Review: Loud in the House of Myself: Memoir of a Strange Girl by Stacy Pershall

Loud in the House of Myself: Memoir of a Strange Girl by Stacy Pershall
Release Date: January 31th, 2011
Publisher: W. W. Norton
Page Count: 232
Source: Directly from publisher for review

Stacy Pershall grew up depressed and too smart for her own good, a deeply strange girl in Prairie Grove, Arkansas (population 1,000), where the prevailing wisdom was that Jesus healed all. From her days as a thirteen-year-old Jesus freak, through a battle with anorexia and bulimia, her first manic episode at eighteen, and the eventual diagnosis of bipolar disorder and borderline personality disorder, this spirited and at times mordantly funny memoir chronicles Pershall’s journey through hell-several breakdowns and suicide attempts—and her struggle with the mental health care system.

After her 2001 suicide attempt, broadcast live on a Webcam, Pershall realized the need to heal her mind and body. She found a revolutionary cure (Dialectical Behavioral Therapy) and a new mood-stabilizing medication. She also met a tattoo artist and discovered the healing power of body modification. By giving over her skin and enduring the physical pain, she learned about the true nature of trust.


Review: We always saw those weird girls in high school — the ones who never fit in, who always sat alone during lunch. The ones we never bothered to get to know. Stacy Pershall was one of those girls, but shockingly, she doesn’t seem very different from me. Her memoir — all of its crudeness, honesty, and heartfelt revelations — announces to the world, the deepest secrets of a weird girl, and also acknowledges how the girl who never fit in is actually, truthfully, painfully, a little bit of every girl we see today.

This memoir is achingly personal. It’s not like reading a diary; it’s more like reading a girl’s thoughts as they happen. It holds no barriers and only tells the truth — the ugliest truth. I connected so much with Stacy, both as a child, and as an adult. My own suffering never has gone as far as suicide attempts or bulimia, but a lot of the things Stacy ponders upon are things that have flitted through my head too many times to count. It also vindicates the millions of girls today who sink from the pressure of body image and societal acceptance. I’m not saying suicide and bulimia are healthy habits, but upon reading Stacy’s real-life accounts, a part of me feels like it knows why girls would do such things.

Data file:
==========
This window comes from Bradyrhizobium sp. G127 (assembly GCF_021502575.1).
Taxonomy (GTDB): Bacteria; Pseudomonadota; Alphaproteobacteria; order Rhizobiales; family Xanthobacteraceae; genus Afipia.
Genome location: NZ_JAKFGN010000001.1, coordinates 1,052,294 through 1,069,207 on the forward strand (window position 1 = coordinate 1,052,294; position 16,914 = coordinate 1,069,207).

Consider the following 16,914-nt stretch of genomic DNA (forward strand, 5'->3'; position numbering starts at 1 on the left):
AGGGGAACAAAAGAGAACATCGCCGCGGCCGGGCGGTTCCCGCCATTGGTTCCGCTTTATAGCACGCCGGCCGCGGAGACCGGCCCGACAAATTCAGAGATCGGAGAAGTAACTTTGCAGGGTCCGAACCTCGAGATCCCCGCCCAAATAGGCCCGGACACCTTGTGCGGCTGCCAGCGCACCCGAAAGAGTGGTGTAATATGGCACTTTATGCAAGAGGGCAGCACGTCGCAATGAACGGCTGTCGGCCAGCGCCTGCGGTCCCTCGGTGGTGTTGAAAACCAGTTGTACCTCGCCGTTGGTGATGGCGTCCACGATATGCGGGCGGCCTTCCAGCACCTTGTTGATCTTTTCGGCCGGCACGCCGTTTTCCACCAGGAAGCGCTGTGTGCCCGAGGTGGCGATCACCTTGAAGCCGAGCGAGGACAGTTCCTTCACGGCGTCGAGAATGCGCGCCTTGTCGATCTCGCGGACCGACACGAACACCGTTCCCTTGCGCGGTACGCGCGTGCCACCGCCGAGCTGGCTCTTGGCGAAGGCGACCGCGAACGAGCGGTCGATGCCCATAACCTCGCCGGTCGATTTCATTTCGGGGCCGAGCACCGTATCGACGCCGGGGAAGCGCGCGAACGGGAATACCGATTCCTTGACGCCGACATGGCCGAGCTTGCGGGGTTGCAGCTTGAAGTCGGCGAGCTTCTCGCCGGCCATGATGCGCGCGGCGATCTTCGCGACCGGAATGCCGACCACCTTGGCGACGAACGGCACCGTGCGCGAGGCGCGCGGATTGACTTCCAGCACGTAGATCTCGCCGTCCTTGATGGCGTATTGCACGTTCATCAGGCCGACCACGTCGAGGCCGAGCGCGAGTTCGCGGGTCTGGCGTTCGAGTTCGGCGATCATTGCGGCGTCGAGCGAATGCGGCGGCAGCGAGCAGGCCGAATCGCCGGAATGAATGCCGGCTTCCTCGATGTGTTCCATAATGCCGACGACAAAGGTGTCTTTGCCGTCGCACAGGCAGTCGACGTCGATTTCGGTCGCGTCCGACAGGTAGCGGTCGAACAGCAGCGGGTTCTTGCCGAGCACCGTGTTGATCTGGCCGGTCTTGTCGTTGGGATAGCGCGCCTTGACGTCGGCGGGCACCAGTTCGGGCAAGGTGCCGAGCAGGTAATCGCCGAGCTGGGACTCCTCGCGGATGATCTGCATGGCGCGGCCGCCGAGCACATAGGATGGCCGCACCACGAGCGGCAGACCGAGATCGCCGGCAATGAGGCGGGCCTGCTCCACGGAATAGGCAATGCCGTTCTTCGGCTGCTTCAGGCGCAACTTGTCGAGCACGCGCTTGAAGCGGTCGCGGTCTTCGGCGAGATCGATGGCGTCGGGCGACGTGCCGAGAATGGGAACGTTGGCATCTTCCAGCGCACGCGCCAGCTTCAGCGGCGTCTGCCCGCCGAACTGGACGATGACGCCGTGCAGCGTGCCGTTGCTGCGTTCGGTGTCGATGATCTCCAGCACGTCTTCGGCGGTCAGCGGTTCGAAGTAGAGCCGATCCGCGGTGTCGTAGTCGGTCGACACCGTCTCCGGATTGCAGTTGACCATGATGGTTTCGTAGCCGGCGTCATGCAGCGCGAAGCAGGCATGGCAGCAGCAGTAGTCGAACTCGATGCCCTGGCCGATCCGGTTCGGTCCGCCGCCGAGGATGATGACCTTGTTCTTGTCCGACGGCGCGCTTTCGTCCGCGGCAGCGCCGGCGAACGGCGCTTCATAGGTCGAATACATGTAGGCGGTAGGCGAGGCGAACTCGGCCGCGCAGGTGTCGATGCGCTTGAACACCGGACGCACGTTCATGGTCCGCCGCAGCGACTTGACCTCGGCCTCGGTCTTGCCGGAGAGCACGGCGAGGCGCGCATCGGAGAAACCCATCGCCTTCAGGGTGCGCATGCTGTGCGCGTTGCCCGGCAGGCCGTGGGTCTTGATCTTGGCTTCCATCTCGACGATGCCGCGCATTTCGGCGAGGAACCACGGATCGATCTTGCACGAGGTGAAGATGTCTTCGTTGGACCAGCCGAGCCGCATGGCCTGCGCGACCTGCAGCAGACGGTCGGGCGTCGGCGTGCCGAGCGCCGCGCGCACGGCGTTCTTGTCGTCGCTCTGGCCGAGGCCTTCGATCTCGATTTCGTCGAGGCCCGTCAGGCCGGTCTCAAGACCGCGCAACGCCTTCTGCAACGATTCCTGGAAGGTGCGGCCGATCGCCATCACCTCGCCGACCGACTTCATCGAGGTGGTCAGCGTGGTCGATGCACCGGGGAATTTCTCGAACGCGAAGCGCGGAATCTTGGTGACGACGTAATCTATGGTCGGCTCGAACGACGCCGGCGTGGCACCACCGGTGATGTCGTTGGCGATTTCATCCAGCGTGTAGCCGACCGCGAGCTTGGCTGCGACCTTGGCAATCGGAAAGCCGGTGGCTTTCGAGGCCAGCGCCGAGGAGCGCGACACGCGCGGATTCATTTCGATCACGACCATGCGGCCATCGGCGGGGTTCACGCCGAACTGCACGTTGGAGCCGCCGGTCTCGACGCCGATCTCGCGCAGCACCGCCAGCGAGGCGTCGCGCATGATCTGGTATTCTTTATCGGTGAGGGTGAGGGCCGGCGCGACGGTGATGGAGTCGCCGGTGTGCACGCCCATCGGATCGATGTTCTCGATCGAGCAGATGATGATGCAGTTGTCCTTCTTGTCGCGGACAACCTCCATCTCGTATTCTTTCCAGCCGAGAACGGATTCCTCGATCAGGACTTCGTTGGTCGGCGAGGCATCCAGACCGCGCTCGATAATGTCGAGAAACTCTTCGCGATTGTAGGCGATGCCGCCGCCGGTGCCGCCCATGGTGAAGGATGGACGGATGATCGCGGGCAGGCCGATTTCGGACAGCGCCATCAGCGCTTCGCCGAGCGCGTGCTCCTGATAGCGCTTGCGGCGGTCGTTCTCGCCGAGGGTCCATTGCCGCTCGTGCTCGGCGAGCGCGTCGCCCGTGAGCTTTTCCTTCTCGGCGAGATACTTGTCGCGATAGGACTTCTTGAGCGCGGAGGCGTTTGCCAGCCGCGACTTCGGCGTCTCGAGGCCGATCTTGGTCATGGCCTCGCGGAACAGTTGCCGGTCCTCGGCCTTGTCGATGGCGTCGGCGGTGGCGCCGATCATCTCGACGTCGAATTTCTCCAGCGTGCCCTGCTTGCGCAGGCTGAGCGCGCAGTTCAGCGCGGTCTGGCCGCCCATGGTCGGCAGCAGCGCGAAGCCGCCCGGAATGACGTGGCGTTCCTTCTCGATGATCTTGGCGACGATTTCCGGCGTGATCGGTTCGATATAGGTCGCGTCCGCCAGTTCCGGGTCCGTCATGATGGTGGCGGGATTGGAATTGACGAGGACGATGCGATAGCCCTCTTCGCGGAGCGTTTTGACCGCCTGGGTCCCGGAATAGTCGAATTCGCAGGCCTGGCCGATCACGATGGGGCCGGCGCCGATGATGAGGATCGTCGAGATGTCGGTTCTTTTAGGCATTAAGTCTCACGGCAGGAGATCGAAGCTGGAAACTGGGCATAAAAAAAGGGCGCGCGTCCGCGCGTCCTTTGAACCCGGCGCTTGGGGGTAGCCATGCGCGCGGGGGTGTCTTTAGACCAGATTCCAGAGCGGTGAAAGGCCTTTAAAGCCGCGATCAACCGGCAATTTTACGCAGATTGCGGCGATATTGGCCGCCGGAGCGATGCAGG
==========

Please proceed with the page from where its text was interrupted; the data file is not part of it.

A memoir is a collection of memories, which separates it from an autobiography, and Stacy’s makes me feel like I’m living her life. That’s how real, how heartbreaking, her story is. I had trouble finishing it in the end because there is no definite conclusion, so it drags on a bit, but other than that, I really enjoyed this one. Stacy’s narrative as an outcast breaks my heart, and her discovery and exoneration, which is being diagnosed with Borderline Personality disorder — finally! An excuse for being weird — makes it sing. If you want the truth, the whole truth, and nothing but the truth, pick up Loud in the House of Myself to revisit the injustices of childhood, as well as the insecurities of life in general, that one girl — all girls — have faced in their lifetimes.

Quote: “For a while I really believed [my eating disorder] was just that: playing. I was toying with the idea of sickness, flirting with it, but because I was not yet what I would consider emaciated, I felt I could give it up at will and move on to something else. The old I-can-quit-anytime-I-want. But soon I was sort of playing but it was sort of real, and then it was entirely real and I realized it had never been a game at all. Playing with anorexia is like playing with heroin, fire, plutonium, or Scientology — it’s just a bad idea all around. Playing with anorexia is like cracking open mercury thermometers and drinking them just to see what happens. Anorexia, to use the vernacular, ain’t playin’.”

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